AARP Changes Wording of Ad Intended to Counteract Drug Companies DTC Advertising After Networks Raise Concerns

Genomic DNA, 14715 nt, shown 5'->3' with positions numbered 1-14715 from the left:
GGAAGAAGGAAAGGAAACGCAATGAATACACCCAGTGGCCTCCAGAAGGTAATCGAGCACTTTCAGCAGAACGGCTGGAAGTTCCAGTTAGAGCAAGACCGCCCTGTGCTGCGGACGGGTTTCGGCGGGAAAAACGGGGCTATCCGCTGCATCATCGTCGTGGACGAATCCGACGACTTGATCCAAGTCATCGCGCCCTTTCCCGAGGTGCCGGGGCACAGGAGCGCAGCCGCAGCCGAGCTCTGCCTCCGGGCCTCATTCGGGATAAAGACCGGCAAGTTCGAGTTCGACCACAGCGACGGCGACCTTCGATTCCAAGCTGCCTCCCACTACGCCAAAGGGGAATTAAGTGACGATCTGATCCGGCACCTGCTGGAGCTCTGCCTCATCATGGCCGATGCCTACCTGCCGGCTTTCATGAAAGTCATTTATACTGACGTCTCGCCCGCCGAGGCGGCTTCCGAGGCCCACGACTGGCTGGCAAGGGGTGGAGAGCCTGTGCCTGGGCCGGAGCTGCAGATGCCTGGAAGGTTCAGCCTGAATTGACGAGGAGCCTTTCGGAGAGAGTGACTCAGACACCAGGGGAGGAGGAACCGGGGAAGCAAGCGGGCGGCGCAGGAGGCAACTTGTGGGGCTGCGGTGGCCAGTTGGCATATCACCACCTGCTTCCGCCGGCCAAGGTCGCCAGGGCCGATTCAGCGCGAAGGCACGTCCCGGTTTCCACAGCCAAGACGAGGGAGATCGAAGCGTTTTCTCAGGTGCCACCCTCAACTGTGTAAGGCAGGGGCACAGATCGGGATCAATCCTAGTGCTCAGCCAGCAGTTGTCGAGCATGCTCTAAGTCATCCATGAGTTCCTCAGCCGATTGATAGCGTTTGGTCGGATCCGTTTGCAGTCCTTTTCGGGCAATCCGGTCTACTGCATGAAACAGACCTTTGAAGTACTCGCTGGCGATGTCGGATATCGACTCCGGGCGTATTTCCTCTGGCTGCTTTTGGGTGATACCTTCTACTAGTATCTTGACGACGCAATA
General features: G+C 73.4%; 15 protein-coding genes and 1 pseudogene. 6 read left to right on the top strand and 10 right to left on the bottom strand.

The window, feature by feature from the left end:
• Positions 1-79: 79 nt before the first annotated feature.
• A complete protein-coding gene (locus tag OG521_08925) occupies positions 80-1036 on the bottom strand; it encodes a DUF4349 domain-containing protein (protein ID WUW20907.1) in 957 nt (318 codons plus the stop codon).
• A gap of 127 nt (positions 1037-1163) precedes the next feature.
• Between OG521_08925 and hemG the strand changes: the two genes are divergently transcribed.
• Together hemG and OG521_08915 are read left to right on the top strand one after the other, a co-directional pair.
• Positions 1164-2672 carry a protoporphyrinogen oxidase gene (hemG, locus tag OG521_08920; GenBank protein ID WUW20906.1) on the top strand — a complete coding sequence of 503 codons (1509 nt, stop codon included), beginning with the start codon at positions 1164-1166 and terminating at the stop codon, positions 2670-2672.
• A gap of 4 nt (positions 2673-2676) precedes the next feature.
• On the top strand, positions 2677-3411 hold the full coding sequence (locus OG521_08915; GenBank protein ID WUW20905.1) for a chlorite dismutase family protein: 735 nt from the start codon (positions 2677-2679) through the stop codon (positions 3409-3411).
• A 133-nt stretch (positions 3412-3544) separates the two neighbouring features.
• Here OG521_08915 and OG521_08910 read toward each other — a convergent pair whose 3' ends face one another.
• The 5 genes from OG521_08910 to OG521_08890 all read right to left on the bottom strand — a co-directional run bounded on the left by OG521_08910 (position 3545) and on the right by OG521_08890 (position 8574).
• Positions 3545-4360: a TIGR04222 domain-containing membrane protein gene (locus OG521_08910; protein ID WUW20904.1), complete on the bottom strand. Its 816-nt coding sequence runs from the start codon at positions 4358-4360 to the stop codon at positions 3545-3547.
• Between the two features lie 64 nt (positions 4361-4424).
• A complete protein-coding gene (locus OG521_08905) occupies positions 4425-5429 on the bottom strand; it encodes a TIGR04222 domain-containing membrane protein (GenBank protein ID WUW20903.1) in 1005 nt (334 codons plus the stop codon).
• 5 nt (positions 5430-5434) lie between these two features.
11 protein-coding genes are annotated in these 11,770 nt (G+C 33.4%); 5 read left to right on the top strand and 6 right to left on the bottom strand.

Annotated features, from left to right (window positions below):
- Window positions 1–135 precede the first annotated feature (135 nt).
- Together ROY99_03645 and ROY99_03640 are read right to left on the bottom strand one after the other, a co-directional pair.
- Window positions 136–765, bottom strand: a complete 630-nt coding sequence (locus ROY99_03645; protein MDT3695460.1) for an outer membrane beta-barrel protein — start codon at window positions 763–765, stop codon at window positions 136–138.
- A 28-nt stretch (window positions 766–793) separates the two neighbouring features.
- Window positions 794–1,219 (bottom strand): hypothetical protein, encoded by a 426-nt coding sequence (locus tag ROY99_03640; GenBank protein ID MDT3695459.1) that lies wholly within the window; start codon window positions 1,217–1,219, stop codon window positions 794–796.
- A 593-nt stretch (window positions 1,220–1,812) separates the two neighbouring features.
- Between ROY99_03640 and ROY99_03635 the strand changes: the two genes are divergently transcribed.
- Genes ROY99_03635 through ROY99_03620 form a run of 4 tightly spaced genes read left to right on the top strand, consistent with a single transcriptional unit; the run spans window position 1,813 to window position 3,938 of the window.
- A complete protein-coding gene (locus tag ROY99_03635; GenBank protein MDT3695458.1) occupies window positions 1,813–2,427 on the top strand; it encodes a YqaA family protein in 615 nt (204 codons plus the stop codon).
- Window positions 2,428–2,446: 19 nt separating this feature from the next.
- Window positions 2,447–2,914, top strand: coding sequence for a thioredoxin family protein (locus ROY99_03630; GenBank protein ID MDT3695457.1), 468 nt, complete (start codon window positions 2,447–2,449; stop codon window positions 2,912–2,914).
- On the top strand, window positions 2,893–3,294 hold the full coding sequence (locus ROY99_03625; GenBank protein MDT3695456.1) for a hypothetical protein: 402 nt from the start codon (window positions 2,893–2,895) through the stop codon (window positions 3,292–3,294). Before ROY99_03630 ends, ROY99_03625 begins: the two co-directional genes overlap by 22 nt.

AARP is revising a television advertisement intended to counteract the effects of direct-to-consumer pharmaceutical advertising after the networks "balked" at some of the spot's wording, the Wall Street Journal reports. The ad, the "keystone" of a $10 million print and broadcast advertising campaign designed to encourage the use of generic treatments over more expensive brand-name drugs, originally ended by urging viewers not to buy drugs that are not necessary. It concluded, "Do not let advertising sell you on drugs you don't need." ABC and CBS refused to air the ad, while NBC started running the ad but later asked for the last line to be reworked. While network officials did not comment specifically on their objection, they said that they consider ads for "fairness and accuracy" and that they generally try to avoid ads that "disparag[e] other advertisers." Now, the ad will close: "Remember, no matter what an ad says about a drug, it may not be right for you." With the change, ABC and NBC have agreed to run the spot, the Journal reports. It has also been running on local stations in Washington, D.C. John Killpack, AARP's director of brand management, said, "The message we want to get across is we just don't want people to be unduly influenced by advertising into thinking they need a drug that they do not need," adding, "So it wasn't problematic for us to come up with a rephrasing of it." The ad will likely be revised within 10 days, according to Killpack (Greene/McGinley, Wall Street Journal, 5/14). The campaign also will include print ads, as well as counter displays and pamphlets in member stores of the National Association of Chain Drug Stores and the American Pharmaceutical Association (Californa Healthline, 4/17).This is part of the California Healthline Daily Edition, a summary of health policy coverage from major news organizations. Sign up for an email subscription.